Blue Jays GM: J.P. Ricciardi

BOB ELLIOTT -- Sun Media

, Last Updated: 11:34 AM ET

The general manager had just completed his sixth year running the Blue Jays.

The GM's team was coming off an 83-win season and he soon would re-sign his free-agent shortstop at baseball's winter meetings.

Gord Ash's seventh campaign wasn't as fruitful, and with five days remaining in the 2001 season, Jays president Paul Godfrey fired him.

Fast-forward to the present where J.P. Ricciardi is about to embark on his seventh year as Blue Jays GM. Like Ash, Ricciardi has had three winning seasons.

Like Ash, Ricciardi has not reached post-season play.

As baseball teams continue with their winter improvements to keep off-season undefeated records intact, the obvious question is: Will 2008, Ricciardi's seventh season, be his final one running the Jays?

When Ricciardi was hired Nov. 14, 2001, his philosophy was similar to Billy Beane's Money Ball theory with the Oakland A's: Little importance was placed on speed or defence, bunting was a dumb idea, and the organization preferred collegians over high schoolers in the draft.

This despite the fact every Jays team always has had a strong-armed shortstop, and in 2002 the Jays' best players -- Carlos Delgado, Shannon Stewart, Vernon Wells, Roy Halladay and Chris Carpenter -- had not played college ball.

Ricciardi's philosophy has changed -- in 2006 he drafted Travis Snider with their first pick, and four of the first seven this past June were high schoolers, led by No. 1 pick Kevin Ahrens.

It's good to be branching out -- why close off one river of talent? But following a dramatic overhaul in the scouting department -- this was the first spring the new Jays scouts had concentrated on high schoolers. Time will tell how well they have done.

He also has been well rewarded for his work. Ricciardi originally signed a three-year deal in Toronto but, after the 2002 season, with the Boston Red Sox looking for a GM, he was given a five-year extension with the Jays.

At the winter meetings in New Orleans in 2005, a day after signing free-agent A.J. Burnett, Ricciardi signed another three-year extension.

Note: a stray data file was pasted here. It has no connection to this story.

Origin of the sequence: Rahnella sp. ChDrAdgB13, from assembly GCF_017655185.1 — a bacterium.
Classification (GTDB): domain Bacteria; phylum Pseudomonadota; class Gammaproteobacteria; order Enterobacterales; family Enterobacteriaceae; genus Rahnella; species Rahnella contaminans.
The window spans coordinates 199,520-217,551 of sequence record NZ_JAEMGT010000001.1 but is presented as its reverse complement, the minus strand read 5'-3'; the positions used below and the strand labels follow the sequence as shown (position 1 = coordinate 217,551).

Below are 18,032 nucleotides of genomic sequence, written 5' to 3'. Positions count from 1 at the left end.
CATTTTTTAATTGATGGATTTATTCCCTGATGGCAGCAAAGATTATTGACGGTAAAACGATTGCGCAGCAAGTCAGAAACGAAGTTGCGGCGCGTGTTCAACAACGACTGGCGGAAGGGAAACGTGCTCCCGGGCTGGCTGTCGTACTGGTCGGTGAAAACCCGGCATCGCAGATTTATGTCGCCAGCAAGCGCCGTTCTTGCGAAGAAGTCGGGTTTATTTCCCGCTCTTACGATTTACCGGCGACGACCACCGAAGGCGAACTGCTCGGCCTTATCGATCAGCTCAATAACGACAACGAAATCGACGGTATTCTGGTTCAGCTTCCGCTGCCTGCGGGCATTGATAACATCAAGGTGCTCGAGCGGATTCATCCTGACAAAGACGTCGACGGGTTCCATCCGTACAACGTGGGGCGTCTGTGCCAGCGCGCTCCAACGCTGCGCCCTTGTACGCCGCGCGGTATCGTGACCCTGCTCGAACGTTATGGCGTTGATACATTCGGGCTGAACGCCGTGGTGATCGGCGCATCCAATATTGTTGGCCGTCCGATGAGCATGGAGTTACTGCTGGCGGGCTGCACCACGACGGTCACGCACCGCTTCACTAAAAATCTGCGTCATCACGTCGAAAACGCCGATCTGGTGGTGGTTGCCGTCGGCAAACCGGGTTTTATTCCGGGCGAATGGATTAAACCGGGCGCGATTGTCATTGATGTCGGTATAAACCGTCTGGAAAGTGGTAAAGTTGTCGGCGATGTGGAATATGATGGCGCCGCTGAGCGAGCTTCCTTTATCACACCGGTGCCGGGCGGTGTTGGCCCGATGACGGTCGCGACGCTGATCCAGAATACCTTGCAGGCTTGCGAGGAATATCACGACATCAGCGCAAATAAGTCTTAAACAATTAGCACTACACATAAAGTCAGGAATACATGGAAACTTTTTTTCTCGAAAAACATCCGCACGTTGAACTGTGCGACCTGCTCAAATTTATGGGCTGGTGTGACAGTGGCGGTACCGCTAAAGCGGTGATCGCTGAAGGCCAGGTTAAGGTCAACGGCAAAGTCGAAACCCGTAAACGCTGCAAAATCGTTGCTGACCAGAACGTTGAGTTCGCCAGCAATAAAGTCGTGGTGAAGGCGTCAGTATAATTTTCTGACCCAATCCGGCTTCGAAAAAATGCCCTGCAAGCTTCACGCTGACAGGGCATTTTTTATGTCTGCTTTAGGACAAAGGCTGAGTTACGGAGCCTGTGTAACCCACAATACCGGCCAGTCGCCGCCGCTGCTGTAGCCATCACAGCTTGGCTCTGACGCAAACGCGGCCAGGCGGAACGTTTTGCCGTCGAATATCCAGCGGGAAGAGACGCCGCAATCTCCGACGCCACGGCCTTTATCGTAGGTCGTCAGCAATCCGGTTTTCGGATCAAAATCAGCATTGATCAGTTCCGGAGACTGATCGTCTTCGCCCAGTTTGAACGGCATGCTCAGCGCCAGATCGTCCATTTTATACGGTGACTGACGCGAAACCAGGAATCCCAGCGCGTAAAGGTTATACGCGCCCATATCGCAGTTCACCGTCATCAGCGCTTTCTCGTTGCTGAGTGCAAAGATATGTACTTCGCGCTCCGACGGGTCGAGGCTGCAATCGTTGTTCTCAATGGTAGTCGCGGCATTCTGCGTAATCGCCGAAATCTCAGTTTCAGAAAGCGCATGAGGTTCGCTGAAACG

While front-office salaries are not publicized, sources say the GM cracked the $1-million US mark in 2007.

This latest extension ensures he will be paid through the 2010 season.

Ricciardi enters 2008 with the longest-running streak among current GMs -- six seasons of not having reached the post-season.

BAD TRADES

- Paul Quantrill and Cesar Izturis dealt to the Dodgers for Luke Prokopec and Chad Ricketts, when L.A. was offering Eric Gagne.

- Felipe Lopez, a future all-star, for John-Ford Griffin and Jason Arnold.

- Shannon Stewart to the A's for Bobby Kielty.

GOOD TRADES

- Ted Lilly from Oakland for Kielty.

- Justin Speier from Colorado for Mark Hendrickson.

- John McDonald from Cleveland for Tom Mansty.

- Jeremy Accardo from San Francisco for Shea Hillenbrand.

BAD DECISIONS

- Releasing Brandon Lyon with three years remaining.

- Not keeping future Cy Young Award winner Chris Carpenter when all he wanted was the $300,000 minimum.

- Giving Eric Hinske a five-year $14.75-million deal after one season.

GOOD DECISIONS

- Drafting Aaron Hill with the Jays No. 1 pick in 2003

- Locking up Vernon Wells to a seven-year $126-million extension.

- Landing closer B.J. Ryan, although he was on the sidelines for most of the 2007 season.

- Signing Matt Stairs.

Mostly under Ricciardi it has been one step forward, one step back -- six years without contending for top spot in the AL East or a wild-card berth.

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GETTING TO KNOW J.P.

Born: Sept. 26, 1959

Highlights: During his six seasons the Jays have averaged 80.2 wins ... The Jays have finished third in the AL East four times, placed second once and fifth once, and never have been closer than 10 games out of first ... On Dec. 6, 2005, Ricciardi signed a three-year (2008-10) extension, with an out clause -- if president Paul Godfrey leaves the Jays.


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